Aliya SAPERSTEIN

Assistant Professor at Stanford University, visiting porfessor at LIEPP/OSC from November 14th to December 2016.

Stanford University
Sociology

Bio :

Aliya Saperstein, Assistant Professor at Stanford University, is LIEPP-OSC Visiting Professor from November 14th to December 14th 2016. She received her B.A. in Sociology from the University of Washington and her Ph.D. in Sociology and Demography from the University of California-Berkeley. In 2016, she received the Early Achievement Award from the Population Association of America. She has also been a Visiting Scholar at the Russell Sage Foundation.

Her research focuses on the social processes through which people come to perceive, name, and deploy seemingly immutable categorical differences - such as race and sex -and their consequences for explaining, and reinforcing, social inequality. Her current research projects explore several strands of this subject, including:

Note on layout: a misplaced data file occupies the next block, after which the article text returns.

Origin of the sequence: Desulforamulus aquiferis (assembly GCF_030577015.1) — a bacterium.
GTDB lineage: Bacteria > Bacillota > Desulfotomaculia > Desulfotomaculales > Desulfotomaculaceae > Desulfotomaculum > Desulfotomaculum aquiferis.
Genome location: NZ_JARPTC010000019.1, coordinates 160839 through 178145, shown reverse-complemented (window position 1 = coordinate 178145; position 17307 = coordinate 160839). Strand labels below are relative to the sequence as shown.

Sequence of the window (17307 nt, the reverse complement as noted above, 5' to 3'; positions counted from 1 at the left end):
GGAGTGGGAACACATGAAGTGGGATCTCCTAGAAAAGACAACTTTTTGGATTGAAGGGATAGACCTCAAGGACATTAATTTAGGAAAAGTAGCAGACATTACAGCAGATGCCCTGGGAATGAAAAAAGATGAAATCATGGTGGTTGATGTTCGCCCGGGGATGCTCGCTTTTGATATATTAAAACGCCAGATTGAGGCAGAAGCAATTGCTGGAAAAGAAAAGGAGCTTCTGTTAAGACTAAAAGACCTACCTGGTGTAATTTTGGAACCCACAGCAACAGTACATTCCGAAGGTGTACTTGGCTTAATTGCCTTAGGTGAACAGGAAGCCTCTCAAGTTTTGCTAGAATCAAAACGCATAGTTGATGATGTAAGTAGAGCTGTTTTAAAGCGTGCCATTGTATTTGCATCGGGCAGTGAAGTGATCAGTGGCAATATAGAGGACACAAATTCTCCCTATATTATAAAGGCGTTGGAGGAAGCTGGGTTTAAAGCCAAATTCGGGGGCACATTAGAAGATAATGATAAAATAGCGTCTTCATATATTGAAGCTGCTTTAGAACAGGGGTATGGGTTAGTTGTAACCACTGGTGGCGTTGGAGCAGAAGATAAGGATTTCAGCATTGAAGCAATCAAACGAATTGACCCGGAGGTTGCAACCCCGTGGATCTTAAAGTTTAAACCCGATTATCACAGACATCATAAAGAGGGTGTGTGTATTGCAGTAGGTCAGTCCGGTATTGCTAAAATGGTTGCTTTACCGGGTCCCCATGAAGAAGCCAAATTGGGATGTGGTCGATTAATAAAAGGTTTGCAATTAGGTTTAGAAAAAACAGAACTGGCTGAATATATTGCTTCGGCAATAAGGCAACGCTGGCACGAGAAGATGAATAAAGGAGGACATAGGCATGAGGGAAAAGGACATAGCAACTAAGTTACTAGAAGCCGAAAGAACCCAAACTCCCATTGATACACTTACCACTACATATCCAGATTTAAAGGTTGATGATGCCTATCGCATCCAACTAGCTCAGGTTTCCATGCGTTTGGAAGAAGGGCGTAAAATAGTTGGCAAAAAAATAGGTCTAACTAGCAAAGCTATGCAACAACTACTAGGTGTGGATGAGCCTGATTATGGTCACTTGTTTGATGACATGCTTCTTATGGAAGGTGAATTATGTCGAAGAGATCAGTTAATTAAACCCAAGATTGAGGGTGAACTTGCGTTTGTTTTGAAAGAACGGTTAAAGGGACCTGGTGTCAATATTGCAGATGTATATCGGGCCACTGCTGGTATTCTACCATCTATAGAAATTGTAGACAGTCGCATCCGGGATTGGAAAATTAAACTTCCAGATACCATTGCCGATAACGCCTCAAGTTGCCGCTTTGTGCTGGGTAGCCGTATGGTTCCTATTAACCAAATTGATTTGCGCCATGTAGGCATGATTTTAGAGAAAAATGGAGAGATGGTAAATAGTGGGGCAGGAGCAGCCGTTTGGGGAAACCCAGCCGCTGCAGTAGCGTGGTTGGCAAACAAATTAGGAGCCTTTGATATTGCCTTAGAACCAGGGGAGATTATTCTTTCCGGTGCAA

The relationship between individual-level racial fluidity and the maintenance of group boundaries, racial stereotypes, and hierarchies.

The implications of methodological decisions, especially the measurement of race/ethnicity and sex/gender in surveys, for studies of stratification and health disparities.

This research has been published for social science audiences in the American Journal of Sociology, the Annual Review of Sociology, Demography,and Gender & Society, among other venues, and for general science audiences in the Proceedings of the National Academy of Sciences and PLoS One. It also has been recognized with multiple article awards, and gained attention from national media outlets, including NPR and The Colbert Report.

Interview with Aliya Saperstein

During her stay in LIEPP/OSC, she presented her paper entitiled Racial Mobility: The Dynamics of Race and Inequality, in a seminar organised by LIEPP/OSC on November 18th 2016, and participated at the Workshop: Gender Inequality in Interdisciplinary Perspective organised by LIEPP on December 8th 2016.



LIEPP Publication(s) :